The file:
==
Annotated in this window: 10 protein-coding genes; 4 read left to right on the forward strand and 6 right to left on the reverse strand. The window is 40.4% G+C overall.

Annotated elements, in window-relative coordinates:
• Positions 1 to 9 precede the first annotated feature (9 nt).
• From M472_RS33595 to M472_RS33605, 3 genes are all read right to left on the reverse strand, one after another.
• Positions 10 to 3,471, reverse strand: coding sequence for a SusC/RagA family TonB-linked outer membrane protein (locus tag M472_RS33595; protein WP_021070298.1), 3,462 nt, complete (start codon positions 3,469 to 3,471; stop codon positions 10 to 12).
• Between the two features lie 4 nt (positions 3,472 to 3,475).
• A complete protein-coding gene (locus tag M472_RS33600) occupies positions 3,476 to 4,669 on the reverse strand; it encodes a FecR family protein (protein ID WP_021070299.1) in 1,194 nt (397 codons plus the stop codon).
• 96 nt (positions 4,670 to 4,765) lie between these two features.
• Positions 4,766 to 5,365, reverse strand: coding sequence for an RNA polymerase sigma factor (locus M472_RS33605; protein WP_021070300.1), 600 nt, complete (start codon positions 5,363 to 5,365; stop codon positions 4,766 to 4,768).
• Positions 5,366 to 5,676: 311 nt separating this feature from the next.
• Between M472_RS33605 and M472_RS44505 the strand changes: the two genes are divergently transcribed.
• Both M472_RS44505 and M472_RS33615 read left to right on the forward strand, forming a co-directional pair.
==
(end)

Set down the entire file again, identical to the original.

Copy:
Annotated in this window: 10 protein-coding genes; 4 read left to right on the forward strand and 6 right to left on the reverse strand. The window is 40.4% G+C overall.

Annotated elements, in window-relative coordinates:
• Positions 1 to 9 precede the first annotated feature (9 nt).
• From M472_RS33595 to M472_RS33605, 3 genes are all read right to left on the reverse strand, one after another.
• Positions 10 to 3,471, reverse strand: coding sequence for a SusC/RagA family TonB-linked outer membrane protein (locus tag M472_RS33595; protein WP_021070298.1), 3,462 nt, complete (start codon positions 3,469 to 3,471; stop codon positions 10 to 12).
• Between the two features lie 4 nt (positions 3,472 to 3,475).
• A complete protein-coding gene (locus tag M472_RS33600) occupies positions 3,476 to 4,669 on the reverse strand; it encodes a FecR family protein (protein ID WP_021070299.1) in 1,194 nt (397 codons plus the stop codon).
• 96 nt (positions 4,670 to 4,765) lie between these two features.
• Positions 4,766 to 5,365, reverse strand: coding sequence for an RNA polymerase sigma factor (locus M472_RS33605; protein WP_021070300.1), 600 nt, complete (start codon positions 5,363 to 5,365; stop codon positions 4,766 to 4,768).
• Positions 5,366 to 5,676: 311 nt separating this feature from the next.
• Between M472_RS33605 and M472_RS44505 the strand changes: the two genes are divergently transcribed.
• Both M472_RS44505 and M472_RS33615 read left to right on the forward strand, forming a co-directional pair.